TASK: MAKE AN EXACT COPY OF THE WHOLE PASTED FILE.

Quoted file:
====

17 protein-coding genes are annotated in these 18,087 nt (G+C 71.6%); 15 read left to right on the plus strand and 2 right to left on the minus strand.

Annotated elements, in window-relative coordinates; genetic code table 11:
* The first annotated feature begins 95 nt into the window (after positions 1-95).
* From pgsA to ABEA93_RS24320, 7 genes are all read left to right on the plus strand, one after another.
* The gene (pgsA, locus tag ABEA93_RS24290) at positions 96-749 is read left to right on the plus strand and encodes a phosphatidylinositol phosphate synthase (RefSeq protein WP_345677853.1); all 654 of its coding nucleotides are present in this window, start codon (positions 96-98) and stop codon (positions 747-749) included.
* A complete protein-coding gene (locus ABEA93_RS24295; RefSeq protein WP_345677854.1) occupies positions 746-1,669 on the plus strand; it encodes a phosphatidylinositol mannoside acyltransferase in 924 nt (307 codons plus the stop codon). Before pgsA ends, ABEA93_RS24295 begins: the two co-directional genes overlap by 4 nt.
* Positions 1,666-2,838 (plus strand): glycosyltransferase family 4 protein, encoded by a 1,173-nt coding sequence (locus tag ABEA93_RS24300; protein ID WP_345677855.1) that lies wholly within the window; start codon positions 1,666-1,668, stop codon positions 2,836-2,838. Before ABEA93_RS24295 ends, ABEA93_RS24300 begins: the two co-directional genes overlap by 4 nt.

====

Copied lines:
17 protein-coding genes are annotated in these 18,087 nt (G+C 71.6%); 15 read left to right on the plus strand and 2 right to left on the minus strand.

Annotated elements, in window-relative coordinates; genetic code table 11:
* The first annotated feature begins 95 nt into the window (after positions 1-95).
* From pgsA to ABEA93_RS24320, 7 genes are all read left to right on the plus strand, one after another.
* The gene (pgsA, locus tag ABEA93_RS24290) at positions 96-749 is read left to right on the plus strand and encodes a phosphatidylinositol phosphate synthase (RefSeq protein WP_345677853.1); all 654 of its coding nucleotides are present in this window, start codon (positions 96-98) and stop codon (positions 747-749) included.
* A complete protein-coding gene (locus ABEA93_RS24295; RefSeq protein WP_345677854.1) occupies positions 746-1,669 on the plus strand; it encodes a phosphatidylinositol mannoside acyltransferase in 924 nt (307 codons plus the stop codon). Before pgsA ends, ABEA93_RS24295 begins: the two co-directional genes overlap by 4 nt.
* Positions 1,666-2,838 (plus strand): glycosyltransferase family 4 protein, encoded by a 1,173-nt coding sequence (locus tag ABEA93_RS24300; protein ID WP_345677855.1) that lies wholly within the window; start codon positions 1,666-1,668, stop codon positions 2,836-2,838. Before ABEA93_RS24295 ends, ABEA93_RS24300 begins: the two co-directional genes overlap by 4 nt.